Ken Follett, Whiteout (2004).  A Christmas Blizzard smothers northern Scotland.  Toni Gallo, security director of a medical research firm, realizes that a canister of a deadly virus is missing.  While she is scrambling to prevent widespread disaster, the adult children of the research director who is developing the antiviral are scheming for ways to profit financially from their father’s research.   “The love of money is the root of all evil.”  Many of the characters are despicable and the suspense is intense.  
Margaret Coel, The Spirit Woman (2000).  The legend on the Wind River Reservation is that Sacajawea, the Native American woman who guided Lewis and Clark, is buried there.  A professor and longtime friend of Arapaho attorney Vickie Holden disappears while researching the legend.   Meanwhile, Father John O’Malley is once again scheduled to be transferred away from the Jesuit St. Francis Mission on the Reservation.  Vickie and Father John collaborate in attempting to find the missing professor and nearly get themselves killed in the process.   The wealth of cultural and anthropological detail and the strong characterizations make this series very enjoyable.  
Sandra Brown, Lethal (2011).  Widow Honor Gillette is icing cupcakes with her 4-year-old daughter Emily when they are taken hostage by Lee Coburn, a man on the run accused of shooting seven men the night before.  Coburn tears the house apart looking for an unknown item that will explain the reason for the ostensibly accidental death of Honor’s husband.  Without finding it, the three of them flee for their lives into the Louisiana swamps and bayous.  There they are hunted by local, state and federal law enforcement, none of them trustworthy because many of them have been corrupted by a vicious and mysterious crime boss known as the The Bookkeeper.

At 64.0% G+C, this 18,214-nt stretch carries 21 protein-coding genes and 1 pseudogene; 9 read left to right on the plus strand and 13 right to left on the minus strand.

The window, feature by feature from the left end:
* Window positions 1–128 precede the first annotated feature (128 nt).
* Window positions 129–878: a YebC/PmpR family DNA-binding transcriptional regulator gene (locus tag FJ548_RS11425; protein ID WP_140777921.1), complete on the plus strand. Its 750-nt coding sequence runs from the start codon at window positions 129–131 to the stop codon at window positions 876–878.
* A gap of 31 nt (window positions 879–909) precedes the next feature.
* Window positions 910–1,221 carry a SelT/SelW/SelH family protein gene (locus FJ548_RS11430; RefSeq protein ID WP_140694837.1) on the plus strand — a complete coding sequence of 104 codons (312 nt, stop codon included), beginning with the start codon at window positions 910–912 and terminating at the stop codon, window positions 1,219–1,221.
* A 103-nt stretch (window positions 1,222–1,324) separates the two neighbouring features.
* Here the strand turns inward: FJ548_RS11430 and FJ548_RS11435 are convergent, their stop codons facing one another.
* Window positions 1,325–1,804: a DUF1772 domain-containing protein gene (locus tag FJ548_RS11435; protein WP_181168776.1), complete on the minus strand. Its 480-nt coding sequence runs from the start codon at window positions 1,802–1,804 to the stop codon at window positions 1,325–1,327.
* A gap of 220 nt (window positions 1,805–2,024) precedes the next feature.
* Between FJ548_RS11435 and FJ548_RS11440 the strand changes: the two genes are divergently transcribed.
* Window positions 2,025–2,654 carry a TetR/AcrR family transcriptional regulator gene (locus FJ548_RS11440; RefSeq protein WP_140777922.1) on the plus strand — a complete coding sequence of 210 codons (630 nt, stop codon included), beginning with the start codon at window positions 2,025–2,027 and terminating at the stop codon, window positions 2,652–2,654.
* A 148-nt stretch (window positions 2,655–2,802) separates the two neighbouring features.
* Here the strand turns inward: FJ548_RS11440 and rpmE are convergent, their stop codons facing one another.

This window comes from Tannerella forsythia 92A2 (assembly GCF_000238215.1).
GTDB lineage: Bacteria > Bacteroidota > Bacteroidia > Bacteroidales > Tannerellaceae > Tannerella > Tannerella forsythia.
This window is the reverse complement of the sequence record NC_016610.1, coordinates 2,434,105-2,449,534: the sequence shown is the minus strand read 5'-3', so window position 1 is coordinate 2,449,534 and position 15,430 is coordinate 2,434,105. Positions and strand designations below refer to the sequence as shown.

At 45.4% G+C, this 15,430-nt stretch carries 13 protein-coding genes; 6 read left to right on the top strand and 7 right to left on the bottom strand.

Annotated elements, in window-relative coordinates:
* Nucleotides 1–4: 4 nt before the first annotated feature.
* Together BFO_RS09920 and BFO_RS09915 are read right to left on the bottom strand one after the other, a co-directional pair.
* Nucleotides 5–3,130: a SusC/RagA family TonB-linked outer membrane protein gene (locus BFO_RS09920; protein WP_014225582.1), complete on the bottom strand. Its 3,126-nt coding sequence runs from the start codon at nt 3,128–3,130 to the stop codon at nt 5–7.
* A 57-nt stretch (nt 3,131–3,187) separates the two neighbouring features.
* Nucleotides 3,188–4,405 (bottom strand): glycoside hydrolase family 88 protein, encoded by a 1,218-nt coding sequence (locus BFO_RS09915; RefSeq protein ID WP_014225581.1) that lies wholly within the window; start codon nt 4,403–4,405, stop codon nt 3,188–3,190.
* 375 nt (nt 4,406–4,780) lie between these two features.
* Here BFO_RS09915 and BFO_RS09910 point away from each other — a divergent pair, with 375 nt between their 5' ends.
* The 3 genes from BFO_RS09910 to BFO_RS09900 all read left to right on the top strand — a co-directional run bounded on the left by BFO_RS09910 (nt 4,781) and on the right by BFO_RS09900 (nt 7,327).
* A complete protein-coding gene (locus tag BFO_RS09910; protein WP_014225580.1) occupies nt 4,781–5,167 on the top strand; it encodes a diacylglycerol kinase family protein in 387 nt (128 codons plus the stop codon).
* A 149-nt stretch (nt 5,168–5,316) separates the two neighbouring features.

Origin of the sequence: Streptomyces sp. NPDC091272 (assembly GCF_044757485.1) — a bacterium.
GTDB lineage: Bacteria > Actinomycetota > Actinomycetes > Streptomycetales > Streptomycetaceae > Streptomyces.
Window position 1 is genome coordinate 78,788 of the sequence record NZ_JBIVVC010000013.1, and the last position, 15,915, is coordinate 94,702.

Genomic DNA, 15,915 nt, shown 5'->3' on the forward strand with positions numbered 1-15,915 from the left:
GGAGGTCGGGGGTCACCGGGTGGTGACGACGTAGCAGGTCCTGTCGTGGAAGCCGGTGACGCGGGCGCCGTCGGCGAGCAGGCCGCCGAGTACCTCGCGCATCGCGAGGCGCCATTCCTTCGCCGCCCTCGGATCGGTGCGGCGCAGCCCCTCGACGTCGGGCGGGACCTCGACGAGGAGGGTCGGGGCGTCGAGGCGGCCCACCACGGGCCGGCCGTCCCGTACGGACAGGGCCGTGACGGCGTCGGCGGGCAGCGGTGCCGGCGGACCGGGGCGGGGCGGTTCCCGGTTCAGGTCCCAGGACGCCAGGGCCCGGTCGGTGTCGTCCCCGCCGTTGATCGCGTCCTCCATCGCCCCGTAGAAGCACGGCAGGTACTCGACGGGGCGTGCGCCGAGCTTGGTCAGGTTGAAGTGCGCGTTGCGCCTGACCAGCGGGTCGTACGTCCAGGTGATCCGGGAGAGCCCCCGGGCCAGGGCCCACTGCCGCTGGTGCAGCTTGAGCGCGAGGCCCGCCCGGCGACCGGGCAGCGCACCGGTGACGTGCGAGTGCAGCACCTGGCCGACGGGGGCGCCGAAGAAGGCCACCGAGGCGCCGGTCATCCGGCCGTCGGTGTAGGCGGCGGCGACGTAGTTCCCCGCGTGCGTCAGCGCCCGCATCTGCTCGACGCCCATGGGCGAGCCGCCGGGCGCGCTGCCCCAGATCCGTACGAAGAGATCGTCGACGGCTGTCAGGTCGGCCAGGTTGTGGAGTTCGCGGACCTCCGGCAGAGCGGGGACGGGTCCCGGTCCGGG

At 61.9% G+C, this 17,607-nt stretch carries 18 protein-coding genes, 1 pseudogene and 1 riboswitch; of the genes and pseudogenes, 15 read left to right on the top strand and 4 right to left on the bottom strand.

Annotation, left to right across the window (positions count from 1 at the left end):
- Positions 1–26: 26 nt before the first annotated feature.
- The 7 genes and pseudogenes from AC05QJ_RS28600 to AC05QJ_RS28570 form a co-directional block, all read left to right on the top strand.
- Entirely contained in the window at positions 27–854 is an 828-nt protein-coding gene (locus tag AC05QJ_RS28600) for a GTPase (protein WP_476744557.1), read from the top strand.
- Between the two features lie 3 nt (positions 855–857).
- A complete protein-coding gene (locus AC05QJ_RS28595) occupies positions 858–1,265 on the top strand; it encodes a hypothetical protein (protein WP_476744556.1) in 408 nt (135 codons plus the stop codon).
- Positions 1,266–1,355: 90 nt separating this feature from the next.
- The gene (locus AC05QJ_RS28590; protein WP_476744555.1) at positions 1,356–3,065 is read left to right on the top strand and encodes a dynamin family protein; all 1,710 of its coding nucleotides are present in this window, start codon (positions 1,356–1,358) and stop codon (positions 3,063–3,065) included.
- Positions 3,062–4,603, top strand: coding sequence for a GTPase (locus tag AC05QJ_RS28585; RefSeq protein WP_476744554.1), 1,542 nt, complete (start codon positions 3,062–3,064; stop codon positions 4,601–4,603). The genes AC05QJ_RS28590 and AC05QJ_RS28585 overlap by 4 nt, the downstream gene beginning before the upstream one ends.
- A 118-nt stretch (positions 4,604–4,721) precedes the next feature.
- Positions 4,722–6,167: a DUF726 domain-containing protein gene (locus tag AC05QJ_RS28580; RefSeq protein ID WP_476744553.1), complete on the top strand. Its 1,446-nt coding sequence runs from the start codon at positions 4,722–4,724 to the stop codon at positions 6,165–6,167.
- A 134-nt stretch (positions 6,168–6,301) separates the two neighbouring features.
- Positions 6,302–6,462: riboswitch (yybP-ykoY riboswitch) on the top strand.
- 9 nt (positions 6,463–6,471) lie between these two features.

John Sandford, Mad River (2012).  Three hopeless young adults go on a killing spree across Minnesota.  State and local police and even the National Guard are looking for them.  The Bureau of Criminal Apprehension’s Virgil Flowers tries a very unorthodox strategy to predict where they are likely to be hiding.  Storm Front (2013).  A dying archeologist and a carved stone from Israel supposedly referring to the Old Testament’s King Solomon’s time pull Virgil Flowers into a web of criminal conspiracy and political intrigue involving even the Mosad.  In one of his best escapades to date, Virgil finesses the competitors to their just desserts and finds truth in an unexpected location.  These are very satisfying suspense novels and Virgil is as charming as ever.  
Doug Cooper, Outside In (2013).  The best thing about this novel is the setting, Put-in-Bay Ohio.  The descriptions of a young man’s immersion in alcohol and drugs to avoid confronting his true nature and his future are unfortunately tedious.  

Margaret Coel, The Story Teller (1998).  An Arapaho elder and storyteller asks Vickie Holden to investigate the disappearance of a tribal artifact from a Denver museum.  An Arapaho graduate student is found dead in Denver and Vickie and Father John do not accept the police conclusion that the murder was drug related. They become convinced that the student’s research at the museum led to his death. Their efforts to prove their theory lead them to retrace the student’s steps to remote areas of Southeastern Colorado where they research remote Arapaho history.  As usual, the cultural and historical details are fascinating and Vickie and Father John are delightful.